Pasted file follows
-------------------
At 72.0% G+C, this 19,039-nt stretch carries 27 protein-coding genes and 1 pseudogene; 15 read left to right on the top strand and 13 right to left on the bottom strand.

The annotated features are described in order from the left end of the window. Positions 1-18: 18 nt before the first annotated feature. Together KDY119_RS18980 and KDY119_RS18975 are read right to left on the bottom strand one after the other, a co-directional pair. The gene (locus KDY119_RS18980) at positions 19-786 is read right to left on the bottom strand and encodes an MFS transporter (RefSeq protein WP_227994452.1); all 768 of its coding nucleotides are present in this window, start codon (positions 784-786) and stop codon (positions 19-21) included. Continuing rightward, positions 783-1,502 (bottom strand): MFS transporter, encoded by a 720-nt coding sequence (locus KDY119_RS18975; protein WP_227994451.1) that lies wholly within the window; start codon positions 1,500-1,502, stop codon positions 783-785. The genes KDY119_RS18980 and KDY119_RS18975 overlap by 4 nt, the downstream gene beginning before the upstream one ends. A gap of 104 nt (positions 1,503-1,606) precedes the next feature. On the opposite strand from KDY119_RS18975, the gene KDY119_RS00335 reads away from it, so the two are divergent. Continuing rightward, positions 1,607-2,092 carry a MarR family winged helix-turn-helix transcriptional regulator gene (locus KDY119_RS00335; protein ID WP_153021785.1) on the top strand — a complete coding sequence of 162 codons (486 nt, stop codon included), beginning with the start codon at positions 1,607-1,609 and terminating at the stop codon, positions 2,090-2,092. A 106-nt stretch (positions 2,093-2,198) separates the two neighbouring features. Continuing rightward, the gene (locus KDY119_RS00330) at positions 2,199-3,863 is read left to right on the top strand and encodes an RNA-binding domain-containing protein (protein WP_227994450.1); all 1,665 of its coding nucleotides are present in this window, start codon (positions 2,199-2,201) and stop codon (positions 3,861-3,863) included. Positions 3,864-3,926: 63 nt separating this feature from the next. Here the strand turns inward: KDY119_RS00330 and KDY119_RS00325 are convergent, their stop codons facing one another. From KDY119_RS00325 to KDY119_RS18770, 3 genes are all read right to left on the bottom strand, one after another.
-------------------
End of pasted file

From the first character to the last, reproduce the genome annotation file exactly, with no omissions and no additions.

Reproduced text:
At 72.0% G+C, this 19,039-nt stretch carries 27 protein-coding genes and 1 pseudogene; 15 read left to right on the top strand and 13 right to left on the bottom strand.

The annotated features are described in order from the left end of the window. Positions 1-18: 18 nt before the first annotated feature. Together KDY119_RS18980 and KDY119_RS18975 are read right to left on the bottom strand one after the other, a co-directional pair. The gene (locus KDY119_RS18980) at positions 19-786 is read right to left on the bottom strand and encodes an MFS transporter (RefSeq protein WP_227994452.1); all 768 of its coding nucleotides are present in this window, start codon (positions 784-786) and stop codon (positions 19-21) included. Continuing rightward, positions 783-1,502 (bottom strand): MFS transporter, encoded by a 720-nt coding sequence (locus KDY119_RS18975; protein WP_227994451.1) that lies wholly within the window; start codon positions 1,500-1,502, stop codon positions 783-785. The genes KDY119_RS18980 and KDY119_RS18975 overlap by 4 nt, the downstream gene beginning before the upstream one ends. A gap of 104 nt (positions 1,503-1,606) precedes the next feature. On the opposite strand from KDY119_RS18975, the gene KDY119_RS00335 reads away from it, so the two are divergent. Continuing rightward, positions 1,607-2,092 carry a MarR family winged helix-turn-helix transcriptional regulator gene (locus KDY119_RS00335; protein ID WP_153021785.1) on the top strand — a complete coding sequence of 162 codons (486 nt, stop codon included), beginning with the start codon at positions 1,607-1,609 and terminating at the stop codon, positions 2,090-2,092. A 106-nt stretch (positions 2,093-2,198) separates the two neighbouring features. Continuing rightward, the gene (locus KDY119_RS00330) at positions 2,199-3,863 is read left to right on the top strand and encodes an RNA-binding domain-containing protein (protein WP_227994450.1); all 1,665 of its coding nucleotides are present in this window, start codon (positions 2,199-2,201) and stop codon (positions 3,861-3,863) included. Positions 3,864-3,926: 63 nt separating this feature from the next. Here the strand turns inward: KDY119_RS00330 and KDY119_RS00325 are convergent, their stop codons facing one another. From KDY119_RS00325 to KDY119_RS18770, 3 genes are all read right to left on the bottom strand, one after another.